Swollen joints are a common complaint among many women. Whether it causes pain or not, it can be alarming and somewhat troubling, particularly if the condition affects your day-to-day activities. Joint swelling can present itself at any time, and can often be difficult to predict. For this reason, it is helpful to understand some of the reasons why it might occur, and different ways in which women have been able to successfully treat the problem.
Common Causes of Swollen Joints
There are a number of conditions that can cause the joints to swell - sometimes in localized areas such as the hands and feet, and sometimes indiscriminately affecting joints all over the body. The most frequently seen reasons include:
Damage. If a joint becomes damaged either through injury or repeated strain, you will likely notice swelling in the affected area. This is due to the body's natural reaction of increasing blood flow to the area.
Infection. Generally seen in the knees and hips, this is a type of arthritis - known as septic arthritis - that is caused by the presence of bacteria in the joint. It can be particularly painful, involving redness, heat, and swelling.
Arthritis. This condition comes in many types, each involving the deterioration of cartilage, due to unexplained inflammation around the joints. This can lead to stiffness, as well as joint pain and swelling.
Edema. Predominantly causing swollen joints in the hands and feet, edema occurs when the body retains fluid which then builds up in the tissues. This condition is usually painless, but can understandably cause concern.
How to Treat Joint Swelling
When it comes to joint pain and swelling relief, both short and long term approaches must be considered. It is possible to become somewhat complacent if a “quick fix” is successful for alleviating initial pain and swelling, but it is important to consider treating the underlying condition. Popular solutions for swollen joints are:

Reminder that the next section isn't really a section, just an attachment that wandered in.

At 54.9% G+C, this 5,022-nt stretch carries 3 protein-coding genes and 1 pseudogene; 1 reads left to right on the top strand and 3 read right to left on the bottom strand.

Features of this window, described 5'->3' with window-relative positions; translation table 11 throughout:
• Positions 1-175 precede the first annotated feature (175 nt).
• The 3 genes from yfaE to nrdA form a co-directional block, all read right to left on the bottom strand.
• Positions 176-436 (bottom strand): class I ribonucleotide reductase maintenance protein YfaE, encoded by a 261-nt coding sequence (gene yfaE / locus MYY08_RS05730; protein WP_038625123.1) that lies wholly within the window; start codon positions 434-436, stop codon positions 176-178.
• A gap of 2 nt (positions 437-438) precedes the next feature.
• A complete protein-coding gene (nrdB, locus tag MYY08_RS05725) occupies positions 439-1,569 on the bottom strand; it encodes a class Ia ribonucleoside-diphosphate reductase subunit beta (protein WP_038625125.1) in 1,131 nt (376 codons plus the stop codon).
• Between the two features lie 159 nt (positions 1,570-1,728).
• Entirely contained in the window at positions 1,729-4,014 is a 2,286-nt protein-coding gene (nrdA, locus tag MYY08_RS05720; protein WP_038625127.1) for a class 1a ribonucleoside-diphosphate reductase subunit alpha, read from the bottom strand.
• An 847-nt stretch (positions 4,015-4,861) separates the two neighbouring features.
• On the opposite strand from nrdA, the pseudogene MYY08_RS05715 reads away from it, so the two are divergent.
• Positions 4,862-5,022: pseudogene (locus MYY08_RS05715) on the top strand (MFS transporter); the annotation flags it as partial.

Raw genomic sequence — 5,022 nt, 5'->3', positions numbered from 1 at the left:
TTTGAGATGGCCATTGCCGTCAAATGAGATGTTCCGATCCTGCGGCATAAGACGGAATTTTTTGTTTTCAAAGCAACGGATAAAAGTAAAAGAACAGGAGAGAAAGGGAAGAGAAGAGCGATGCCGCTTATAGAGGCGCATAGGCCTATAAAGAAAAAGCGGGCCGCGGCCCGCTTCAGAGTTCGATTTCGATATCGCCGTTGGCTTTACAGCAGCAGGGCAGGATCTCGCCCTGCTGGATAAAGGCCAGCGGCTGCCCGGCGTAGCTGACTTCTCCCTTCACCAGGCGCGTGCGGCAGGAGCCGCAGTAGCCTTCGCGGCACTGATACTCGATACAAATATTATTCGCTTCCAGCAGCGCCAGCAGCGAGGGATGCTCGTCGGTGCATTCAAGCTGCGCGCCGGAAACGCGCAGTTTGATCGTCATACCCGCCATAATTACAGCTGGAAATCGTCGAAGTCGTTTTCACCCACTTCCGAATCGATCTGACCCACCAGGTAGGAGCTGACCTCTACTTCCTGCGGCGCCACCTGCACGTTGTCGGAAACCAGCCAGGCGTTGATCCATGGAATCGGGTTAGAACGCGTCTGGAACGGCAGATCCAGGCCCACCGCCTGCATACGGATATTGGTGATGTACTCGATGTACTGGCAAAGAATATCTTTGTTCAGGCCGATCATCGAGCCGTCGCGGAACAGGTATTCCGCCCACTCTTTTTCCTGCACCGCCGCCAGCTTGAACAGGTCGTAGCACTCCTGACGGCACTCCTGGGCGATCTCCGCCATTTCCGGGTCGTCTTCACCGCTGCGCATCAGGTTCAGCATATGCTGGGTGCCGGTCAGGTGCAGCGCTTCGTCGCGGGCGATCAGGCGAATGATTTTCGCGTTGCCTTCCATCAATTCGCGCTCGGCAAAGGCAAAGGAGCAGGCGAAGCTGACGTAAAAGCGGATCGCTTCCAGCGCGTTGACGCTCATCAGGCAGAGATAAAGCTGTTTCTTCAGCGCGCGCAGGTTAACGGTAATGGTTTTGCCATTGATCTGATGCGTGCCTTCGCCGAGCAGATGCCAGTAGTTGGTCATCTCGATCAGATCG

Ice packs. The cold temperature of an ice pack can be extremely effective for reducing swelling of the joints. It is advised that one should be applied for around twenty minutes per hour, as more than this can actually worsen inflammation.
Elevation. For swollen joints caused by injury or edema, doctors recommend trying to keep the affected area elevated. Holding the limb above heart-level will encourage blood flow away, thereby slowly decreasing inflammation.
Ibuprofen. This anti-inflammatory can be taken orally in the form of a tablet, or it is also possible to buy as a cream for applying to the specific area required. The reduction of swelling will help to ease pain relatively quickly.
Non-steroidal anti-inflammatory drugs (NSAIDs). These might be prescribed by your doctor, particularly for treating joint pain swelling caused by arthritis. They can lessen inflammation, ease pain, and even reduce a high temperature which might occur with septic arthritis.
Swelling can either by due to the body's natural reaction to damage, or its retaining fluids. While the process occurs as a defense mechanism designed to heal or protect the body, if the condition worsens it can actually be detrimental and cause harm. For this reason, and for personal comfortability, it is advisable to consider ways to reduce joint swelling and pain.